The utility company’s two other arrays equal 62 kW. With the new installations GMP has exceeded its goal of installing and helping its customers install 10,000 solar panels in 1,000 days.

Green Mountain Power

--- Solar Service, of Niles, Illinois has announced the completion of the largest privately owned commercial photovoltaic solar panel installation in that state. The company has designed, installed and provided the grant writing for the 153kW project at United Displaycraft headquarters in Des Plaines .

United Displaycraft expects the solar system to pay for itself in four to five years. With a grant from the state of illinois and federal tax incentives the project will deliver over 25 years of electricity at an amortized cost of less than seven cents per kilowatt hour.

Solar Service

Under construction.

--- Colorado Springs Utilities (Springs Utilities) and SunPower Corporation are building a 6-MW solar photovoltaic power system at the U.S. Air Force Academy (USAFA) in Colorado Springs, Colorado.

Ground has been broken on the 30-acre site, and the plant is expected to be operational by summer 2011.

The project is funded by the American Recovery and Reinvestment Act of 2009 (ARRA), as a result of government requirements for federal facilities to use increasing amounts of renewable energy. SunPower and Springs Utilities will each own 50 percent of the renewable energy credits (RECs) and environmental benefits associated with the system.

SunPower Corporation

--- GlaxoSmithKline Consumer Healthcare has begun installing solar panels on its northeast regional distribution center. Once completed, the 3-MW array will represent the largest rooftop system in North America.

The project with 11,000 solar panels will cover an area the size of approximately seven football fields. The solar panels will generate enough electricity to meet the annual energy needs of the nearly 500,000-square-foot building, which is equivalent to the amount of power 400 average-sized homes use in a year.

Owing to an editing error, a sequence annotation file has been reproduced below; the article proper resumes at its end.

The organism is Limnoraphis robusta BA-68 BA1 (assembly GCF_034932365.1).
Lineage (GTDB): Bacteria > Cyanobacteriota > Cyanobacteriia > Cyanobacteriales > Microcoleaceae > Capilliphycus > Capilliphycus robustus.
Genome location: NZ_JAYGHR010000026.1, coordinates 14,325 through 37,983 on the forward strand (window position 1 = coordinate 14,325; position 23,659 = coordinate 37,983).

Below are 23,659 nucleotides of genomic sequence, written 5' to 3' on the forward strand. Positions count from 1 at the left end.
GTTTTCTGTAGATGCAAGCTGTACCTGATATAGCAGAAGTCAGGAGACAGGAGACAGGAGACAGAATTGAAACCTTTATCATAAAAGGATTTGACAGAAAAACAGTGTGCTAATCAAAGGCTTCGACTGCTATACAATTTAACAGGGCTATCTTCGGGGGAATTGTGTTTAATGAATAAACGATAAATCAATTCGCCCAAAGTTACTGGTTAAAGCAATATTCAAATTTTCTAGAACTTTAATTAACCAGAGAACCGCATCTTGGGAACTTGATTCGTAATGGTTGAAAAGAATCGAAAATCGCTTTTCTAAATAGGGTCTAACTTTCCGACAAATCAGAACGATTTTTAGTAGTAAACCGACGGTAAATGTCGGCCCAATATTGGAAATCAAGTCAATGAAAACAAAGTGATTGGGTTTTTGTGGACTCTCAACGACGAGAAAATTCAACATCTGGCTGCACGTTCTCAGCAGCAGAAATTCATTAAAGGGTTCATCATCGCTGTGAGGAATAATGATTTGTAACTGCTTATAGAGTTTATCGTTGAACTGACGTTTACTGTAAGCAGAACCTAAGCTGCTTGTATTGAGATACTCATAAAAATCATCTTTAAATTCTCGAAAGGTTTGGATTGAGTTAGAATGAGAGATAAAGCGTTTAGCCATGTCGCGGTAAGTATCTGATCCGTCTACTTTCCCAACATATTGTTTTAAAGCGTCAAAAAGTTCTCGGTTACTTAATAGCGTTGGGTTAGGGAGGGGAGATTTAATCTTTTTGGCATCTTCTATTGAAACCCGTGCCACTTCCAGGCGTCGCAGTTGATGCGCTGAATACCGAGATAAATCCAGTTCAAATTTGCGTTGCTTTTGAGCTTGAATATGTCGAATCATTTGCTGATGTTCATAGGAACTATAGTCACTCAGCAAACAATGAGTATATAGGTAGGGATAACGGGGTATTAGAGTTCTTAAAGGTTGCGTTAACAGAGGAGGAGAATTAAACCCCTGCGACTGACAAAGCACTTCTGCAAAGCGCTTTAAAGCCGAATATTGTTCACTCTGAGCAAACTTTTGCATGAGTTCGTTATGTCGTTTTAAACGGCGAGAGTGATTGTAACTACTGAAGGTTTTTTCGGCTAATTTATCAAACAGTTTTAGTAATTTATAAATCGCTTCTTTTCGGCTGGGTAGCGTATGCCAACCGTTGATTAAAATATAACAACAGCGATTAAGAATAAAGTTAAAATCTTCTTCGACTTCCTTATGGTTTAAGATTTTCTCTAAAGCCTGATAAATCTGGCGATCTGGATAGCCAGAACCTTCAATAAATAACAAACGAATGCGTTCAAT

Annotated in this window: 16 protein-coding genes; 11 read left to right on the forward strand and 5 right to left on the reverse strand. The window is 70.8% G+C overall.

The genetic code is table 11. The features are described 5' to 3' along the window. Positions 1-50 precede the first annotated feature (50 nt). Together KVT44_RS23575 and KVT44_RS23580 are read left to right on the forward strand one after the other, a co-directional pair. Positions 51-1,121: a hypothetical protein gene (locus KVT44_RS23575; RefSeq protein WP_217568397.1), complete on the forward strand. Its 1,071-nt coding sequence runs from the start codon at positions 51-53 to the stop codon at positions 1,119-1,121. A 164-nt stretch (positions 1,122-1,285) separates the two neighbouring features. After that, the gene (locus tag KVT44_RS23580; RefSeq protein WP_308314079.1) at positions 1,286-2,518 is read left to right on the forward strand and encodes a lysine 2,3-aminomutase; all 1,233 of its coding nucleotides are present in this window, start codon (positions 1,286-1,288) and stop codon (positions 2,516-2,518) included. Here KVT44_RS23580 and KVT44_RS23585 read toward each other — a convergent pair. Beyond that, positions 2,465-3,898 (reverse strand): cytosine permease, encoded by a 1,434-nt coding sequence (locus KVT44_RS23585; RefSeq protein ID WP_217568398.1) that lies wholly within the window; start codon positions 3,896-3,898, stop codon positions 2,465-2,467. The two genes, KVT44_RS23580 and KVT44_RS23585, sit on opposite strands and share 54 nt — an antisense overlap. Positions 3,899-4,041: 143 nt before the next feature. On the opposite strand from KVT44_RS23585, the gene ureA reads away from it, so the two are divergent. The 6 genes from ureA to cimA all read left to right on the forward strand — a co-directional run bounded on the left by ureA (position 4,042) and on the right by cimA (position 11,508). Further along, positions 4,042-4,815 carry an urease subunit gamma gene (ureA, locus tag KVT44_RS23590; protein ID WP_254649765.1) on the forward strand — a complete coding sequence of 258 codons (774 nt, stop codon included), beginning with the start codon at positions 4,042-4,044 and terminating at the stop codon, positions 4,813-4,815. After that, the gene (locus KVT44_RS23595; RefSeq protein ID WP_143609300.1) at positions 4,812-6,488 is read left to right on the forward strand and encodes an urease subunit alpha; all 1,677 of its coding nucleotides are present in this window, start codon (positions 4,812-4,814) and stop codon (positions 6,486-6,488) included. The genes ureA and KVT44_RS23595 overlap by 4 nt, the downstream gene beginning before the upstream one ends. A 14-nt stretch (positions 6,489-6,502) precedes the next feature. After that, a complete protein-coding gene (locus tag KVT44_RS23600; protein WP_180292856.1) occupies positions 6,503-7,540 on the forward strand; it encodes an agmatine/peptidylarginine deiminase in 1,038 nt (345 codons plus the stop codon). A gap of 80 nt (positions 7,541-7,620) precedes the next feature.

GlaxoSmithKline Consumer Healthcare

In the development pipeline.

--- Ameresco has been awarded a contract by the the Department of Veterans Affairs to design and build solar photovoltaic system for the Salt Lake City Veterans Administration Medical Center.

The project scope includes a mixture of roof top and ground mounted arrays of solar photovoltaic panels. The roof top systems will be installed on seven campus facilities with systems ranging from 35 to 100 kW. The ground mounted system is envisioned to be approximately 550 kW once the design is completed and approved.


--- The California Energy Commission has approved the 663.5 MW Calico Solar Project in San Bernardino County. The primary equipment for the 4,613-acre generating facility would be solar dish Stirling systems, or "SunCatchers." Each SunCatcher consists of a solar receiver heat exchanger and a closed-cycle, high-efficiency engine designed to convert solar power to rotary power, then driving an electrical generator to produce electricity.

During the construction of the Calico Solar Project, a peak workforce of 700 will be required, with another 180 jobs when the plant is in operation. The Calico Solar Project is being developed by Calico Solar, LLC, a subsidiary of Tessera Solar.

Tessera Solar

--- SunPower Corporation has announced an agreement with Iberdrola Renewables to design and build a 30-megawatt photovoltaic (PV) solar power plant, the San Luis Valley Solar Ranch, on 216 acres of private, former agricultural land in Colorado's Alamosa County. Expected to be fully operational by the end of 2011, construction will begin this year and create approximately 100 jobs.

Iberdrola Renewables is developing the solar ranch, and will own and operate it. The company will sell the electricity under a long term contract to Xcel Energy, for distribution on the region's utility grid.

SunPower Corporation

Iberdrola Renewables

--- Dominion Virginia Power, with the approval of a $5 million grant from the Virginia Tobacco Commission, is moving forward with plans to build a $35-million integrated solar and advanced energy storage facility in Halifax County, Virginia.

Dominion will issue a request for proposals for the engineering, procurement and construction of the 4-MW solar facility,The 50-acre project would make it the largest solar generating station in the state. The company estimates that it will take about 100 construction jobs to build the solar facility.

Dominion Virginia Power